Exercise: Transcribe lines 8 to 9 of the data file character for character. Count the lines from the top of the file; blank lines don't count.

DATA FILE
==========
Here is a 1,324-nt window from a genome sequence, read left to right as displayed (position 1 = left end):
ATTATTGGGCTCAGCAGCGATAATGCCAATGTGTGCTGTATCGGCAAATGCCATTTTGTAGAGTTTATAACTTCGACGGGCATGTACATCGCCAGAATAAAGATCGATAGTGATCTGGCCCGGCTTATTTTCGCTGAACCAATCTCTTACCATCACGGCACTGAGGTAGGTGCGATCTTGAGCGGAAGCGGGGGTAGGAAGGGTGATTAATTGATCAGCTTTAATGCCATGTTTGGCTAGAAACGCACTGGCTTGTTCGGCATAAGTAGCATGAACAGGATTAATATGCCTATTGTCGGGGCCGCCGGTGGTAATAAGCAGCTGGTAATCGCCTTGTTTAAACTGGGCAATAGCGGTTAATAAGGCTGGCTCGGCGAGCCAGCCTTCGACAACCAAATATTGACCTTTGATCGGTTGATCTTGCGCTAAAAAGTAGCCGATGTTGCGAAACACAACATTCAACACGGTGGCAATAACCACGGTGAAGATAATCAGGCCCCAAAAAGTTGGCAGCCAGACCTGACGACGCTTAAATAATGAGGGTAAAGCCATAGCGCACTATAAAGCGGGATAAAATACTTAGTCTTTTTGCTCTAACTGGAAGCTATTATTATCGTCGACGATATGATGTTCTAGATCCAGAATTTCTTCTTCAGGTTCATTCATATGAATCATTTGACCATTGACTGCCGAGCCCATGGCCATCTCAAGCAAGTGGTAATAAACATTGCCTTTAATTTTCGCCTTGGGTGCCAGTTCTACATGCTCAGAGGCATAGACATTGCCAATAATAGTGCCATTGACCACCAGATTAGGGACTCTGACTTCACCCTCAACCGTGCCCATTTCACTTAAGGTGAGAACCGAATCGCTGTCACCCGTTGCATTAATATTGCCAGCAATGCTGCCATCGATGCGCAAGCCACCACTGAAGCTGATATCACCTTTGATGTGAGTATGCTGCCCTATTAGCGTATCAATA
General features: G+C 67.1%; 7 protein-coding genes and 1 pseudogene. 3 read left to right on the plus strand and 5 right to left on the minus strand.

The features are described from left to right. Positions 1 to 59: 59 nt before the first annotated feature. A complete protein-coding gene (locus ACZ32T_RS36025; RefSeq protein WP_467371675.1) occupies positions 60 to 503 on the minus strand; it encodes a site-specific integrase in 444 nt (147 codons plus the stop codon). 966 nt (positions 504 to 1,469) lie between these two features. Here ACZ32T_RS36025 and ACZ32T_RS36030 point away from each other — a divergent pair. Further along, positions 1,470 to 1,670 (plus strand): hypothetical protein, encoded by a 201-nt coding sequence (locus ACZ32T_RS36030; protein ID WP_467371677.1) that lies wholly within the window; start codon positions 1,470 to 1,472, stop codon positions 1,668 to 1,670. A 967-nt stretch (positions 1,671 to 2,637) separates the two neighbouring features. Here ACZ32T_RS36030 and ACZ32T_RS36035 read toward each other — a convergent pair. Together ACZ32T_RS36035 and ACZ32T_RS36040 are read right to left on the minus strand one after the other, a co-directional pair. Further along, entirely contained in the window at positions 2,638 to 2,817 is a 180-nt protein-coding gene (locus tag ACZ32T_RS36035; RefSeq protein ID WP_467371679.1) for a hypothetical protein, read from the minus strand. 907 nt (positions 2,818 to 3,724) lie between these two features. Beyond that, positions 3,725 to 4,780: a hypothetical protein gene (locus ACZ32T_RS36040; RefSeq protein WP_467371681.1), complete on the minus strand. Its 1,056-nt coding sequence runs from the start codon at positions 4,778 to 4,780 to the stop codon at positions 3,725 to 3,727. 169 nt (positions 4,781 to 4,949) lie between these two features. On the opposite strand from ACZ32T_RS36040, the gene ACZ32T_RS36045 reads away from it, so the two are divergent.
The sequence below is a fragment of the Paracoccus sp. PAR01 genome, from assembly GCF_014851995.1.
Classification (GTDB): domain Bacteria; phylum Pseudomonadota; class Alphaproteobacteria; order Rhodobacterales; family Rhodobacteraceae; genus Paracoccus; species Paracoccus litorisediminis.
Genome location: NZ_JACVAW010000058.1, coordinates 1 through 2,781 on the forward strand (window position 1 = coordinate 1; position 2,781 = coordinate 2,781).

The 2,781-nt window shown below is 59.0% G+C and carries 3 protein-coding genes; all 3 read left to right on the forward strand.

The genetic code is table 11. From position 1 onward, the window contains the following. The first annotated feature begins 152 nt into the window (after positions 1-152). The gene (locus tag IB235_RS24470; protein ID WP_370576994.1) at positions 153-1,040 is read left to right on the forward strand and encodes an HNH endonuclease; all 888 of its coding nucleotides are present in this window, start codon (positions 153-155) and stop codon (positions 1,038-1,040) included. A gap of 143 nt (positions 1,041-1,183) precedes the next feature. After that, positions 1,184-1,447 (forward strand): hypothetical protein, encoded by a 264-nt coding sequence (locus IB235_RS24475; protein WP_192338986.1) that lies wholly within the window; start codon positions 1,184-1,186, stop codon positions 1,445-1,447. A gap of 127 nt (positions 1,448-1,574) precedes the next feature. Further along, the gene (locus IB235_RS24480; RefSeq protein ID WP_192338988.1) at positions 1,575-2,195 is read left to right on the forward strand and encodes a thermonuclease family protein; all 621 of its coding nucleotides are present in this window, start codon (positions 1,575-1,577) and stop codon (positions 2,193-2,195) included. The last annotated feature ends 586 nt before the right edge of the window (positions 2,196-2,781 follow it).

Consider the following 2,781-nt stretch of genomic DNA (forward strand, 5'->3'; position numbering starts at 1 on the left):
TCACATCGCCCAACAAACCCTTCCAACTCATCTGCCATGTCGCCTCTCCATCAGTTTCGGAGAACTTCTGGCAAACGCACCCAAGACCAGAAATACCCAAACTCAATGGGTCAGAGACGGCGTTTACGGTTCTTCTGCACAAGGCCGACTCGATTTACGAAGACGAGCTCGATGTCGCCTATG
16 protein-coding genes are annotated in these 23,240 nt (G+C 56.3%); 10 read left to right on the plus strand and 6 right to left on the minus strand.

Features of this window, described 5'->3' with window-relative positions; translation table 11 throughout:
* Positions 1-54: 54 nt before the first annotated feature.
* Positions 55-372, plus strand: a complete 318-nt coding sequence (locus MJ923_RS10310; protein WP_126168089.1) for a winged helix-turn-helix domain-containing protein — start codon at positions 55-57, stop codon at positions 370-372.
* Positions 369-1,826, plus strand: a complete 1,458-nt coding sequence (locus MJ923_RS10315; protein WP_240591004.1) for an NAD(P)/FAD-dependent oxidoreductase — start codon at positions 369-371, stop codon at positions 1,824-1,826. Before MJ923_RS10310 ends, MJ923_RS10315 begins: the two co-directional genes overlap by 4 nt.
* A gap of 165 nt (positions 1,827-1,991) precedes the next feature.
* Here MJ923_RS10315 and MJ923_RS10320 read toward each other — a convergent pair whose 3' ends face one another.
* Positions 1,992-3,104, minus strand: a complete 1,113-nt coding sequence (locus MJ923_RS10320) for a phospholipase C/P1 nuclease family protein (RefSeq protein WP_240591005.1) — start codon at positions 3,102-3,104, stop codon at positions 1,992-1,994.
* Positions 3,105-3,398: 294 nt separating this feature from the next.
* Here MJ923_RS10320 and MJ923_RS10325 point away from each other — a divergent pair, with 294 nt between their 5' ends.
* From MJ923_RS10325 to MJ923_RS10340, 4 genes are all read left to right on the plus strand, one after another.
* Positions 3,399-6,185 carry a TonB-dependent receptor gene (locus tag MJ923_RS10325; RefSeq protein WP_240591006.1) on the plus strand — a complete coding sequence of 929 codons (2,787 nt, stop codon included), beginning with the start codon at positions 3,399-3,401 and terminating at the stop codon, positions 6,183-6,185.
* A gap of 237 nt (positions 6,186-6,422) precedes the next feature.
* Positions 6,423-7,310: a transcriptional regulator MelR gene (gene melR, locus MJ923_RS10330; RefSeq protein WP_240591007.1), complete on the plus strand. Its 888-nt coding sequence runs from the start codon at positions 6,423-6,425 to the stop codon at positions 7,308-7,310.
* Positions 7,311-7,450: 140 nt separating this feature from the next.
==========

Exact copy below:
The 2,781-nt window shown below is 59.0% G+C and carries 3 protein-coding genes; all 3 read left to right on the forward strand.

The genetic code is table 11. From position 1 onward, the window contains the following. The first annotated feature begins 152 nt into the window (after positions 1-152). The gene (locus tag IB235_RS24470; protein ID WP_370576994.1) at positions 153-1,040 is read left to right on the forward strand and encodes an HNH endonuclease; all 888 of its coding nucleotides are present in this window, start codon (positions 153-155) and stop codon (positions 1,038-1,040) included. A gap of 143 nt (positions 1,041-1,183) precedes the next feature. After that, positions 1,184-1,447 (forward strand): hypothetical protein, encoded by a 264-nt coding sequence (locus IB235_RS24475; protein WP_192338986.1) that lies wholly within the window; start codon positions 1,184-1,186, stop codon positions 1,445-1,447. A gap of 127 nt (positions 1,448-1,574) precedes the next feature. Further along, the gene (locus IB235_RS24480; RefSeq protein ID WP_192338988.1) at positions 1,575-2,195 is read left to right on the forward strand and encodes a thermonuclease family protein; all 621 of its coding nucleotides are present in this window, start codon (positions 1,575-1,577) and stop codon (positions 2,193-2,195) included. The last annotated feature ends 586 nt before the right edge of the window (positions 2,196-2,781 follow it).